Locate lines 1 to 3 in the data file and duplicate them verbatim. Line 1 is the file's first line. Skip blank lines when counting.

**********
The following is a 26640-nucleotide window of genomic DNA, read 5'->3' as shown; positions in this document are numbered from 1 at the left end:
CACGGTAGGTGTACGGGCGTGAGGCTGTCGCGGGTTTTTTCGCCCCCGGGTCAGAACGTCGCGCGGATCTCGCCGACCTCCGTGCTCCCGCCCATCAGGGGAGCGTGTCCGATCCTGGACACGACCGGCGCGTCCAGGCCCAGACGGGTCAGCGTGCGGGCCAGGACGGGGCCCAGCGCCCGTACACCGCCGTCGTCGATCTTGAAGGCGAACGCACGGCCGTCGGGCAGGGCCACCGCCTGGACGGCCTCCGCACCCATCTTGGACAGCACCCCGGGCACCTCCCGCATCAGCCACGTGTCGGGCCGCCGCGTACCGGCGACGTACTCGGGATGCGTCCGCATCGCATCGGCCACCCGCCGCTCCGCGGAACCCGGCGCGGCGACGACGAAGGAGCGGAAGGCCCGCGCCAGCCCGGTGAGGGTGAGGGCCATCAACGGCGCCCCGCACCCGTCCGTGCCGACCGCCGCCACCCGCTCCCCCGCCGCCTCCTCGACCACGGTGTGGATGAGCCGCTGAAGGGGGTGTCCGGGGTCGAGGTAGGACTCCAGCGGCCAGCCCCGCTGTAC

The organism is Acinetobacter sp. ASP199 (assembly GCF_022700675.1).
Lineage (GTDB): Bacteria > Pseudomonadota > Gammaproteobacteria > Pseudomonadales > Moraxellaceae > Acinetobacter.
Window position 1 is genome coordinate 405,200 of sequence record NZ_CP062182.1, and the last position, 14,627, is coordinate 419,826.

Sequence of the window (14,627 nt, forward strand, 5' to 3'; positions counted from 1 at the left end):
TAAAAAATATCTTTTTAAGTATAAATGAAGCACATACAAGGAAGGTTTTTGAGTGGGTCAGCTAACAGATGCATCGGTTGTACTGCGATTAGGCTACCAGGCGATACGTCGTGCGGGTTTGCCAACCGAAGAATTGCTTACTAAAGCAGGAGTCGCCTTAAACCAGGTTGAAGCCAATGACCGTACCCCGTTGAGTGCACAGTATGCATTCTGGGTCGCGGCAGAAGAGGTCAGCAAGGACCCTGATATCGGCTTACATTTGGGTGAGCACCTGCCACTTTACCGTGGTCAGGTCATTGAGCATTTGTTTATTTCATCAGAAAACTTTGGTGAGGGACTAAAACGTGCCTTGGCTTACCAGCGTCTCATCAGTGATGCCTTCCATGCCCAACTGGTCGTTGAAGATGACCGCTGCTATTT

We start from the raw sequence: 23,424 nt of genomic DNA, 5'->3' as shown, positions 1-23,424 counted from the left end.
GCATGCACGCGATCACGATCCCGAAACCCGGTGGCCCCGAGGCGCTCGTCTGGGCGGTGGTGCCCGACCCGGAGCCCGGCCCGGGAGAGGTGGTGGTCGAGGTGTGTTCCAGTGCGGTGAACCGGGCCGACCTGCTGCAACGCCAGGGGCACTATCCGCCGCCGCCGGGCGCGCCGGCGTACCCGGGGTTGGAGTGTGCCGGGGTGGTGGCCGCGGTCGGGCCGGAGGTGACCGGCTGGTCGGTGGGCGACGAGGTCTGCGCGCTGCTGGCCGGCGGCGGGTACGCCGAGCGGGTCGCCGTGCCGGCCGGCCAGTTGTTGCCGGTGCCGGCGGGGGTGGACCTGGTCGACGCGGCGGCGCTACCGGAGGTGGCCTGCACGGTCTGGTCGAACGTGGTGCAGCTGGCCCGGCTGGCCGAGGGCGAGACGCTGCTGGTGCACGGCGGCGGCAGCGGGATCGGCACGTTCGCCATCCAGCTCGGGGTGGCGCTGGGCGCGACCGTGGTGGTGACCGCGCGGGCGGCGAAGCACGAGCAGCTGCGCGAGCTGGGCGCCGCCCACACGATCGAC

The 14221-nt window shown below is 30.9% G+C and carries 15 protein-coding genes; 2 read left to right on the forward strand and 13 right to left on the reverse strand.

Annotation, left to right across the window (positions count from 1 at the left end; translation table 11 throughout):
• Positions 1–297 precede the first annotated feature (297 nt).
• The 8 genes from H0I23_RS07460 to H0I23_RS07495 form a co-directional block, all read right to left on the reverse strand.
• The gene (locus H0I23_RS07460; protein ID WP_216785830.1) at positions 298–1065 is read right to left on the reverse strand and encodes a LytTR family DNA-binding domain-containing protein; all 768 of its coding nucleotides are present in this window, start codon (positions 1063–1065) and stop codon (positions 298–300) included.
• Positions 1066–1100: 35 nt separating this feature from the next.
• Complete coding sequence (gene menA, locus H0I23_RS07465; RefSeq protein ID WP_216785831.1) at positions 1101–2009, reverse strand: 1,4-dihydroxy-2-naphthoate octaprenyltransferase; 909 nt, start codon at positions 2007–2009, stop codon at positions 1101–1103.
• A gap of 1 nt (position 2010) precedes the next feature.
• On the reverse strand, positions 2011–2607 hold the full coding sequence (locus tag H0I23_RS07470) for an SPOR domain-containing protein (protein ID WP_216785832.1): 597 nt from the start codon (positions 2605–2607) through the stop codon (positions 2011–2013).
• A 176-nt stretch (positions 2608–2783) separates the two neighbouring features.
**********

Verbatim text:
The following is a 26640-nucleotide window of genomic DNA, read 5'->3' as shown; positions in this document are numbered from 1 at the left end:
CACGGTAGGTGTACGGGCGTGAGGCTGTCGCGGGTTTTTTCGCCCCCGGGTCAGAACGTCGCGCGGATCTCGCCGACCTCCGTGCTCCCGCCCATCAGGGGAGCGTGTCCGATCCTGGACACGACCGGCGCGTCCAGGCCCAGACGGGTCAGCGTGCGGGCCAGGACGGGGCCCAGCGCCCGTACACCGCCGTCGTCGATCTTGAAGGCGAACGCACGGCCGTCGGGCAGGGCCACCGCCTGGACGGCCTCCGCACCCATCTTGGACAGCACCCCGGGCACCTCCCGCATCAGCCACGTGTCGGGCCGCCGCGTACCGGCGACGTACTCGGGATGCGTCCGCATCGCATCGGCCACCCGCCGCTCCGCGGAACCCGGCGCGGCGACGACGAAGGAGCGGAAGGCCCGCGCCAGCCCGGTGAGGGTGAGGGCCATCAACGGCGCCCCGCACCCGTCCGTGCCGACCGCCGCCACCCGCTCCCCCGCCGCCTCCTCGACCACGGTGTGGATGAGCCGCTGAAGGGGGTGTCCGGGGTCGAGGTAGGACTCCAGCGGCCAGCCCCGCTGTAC

The organism is Acinetobacter sp. ASP199 (assembly GCF_022700675.1).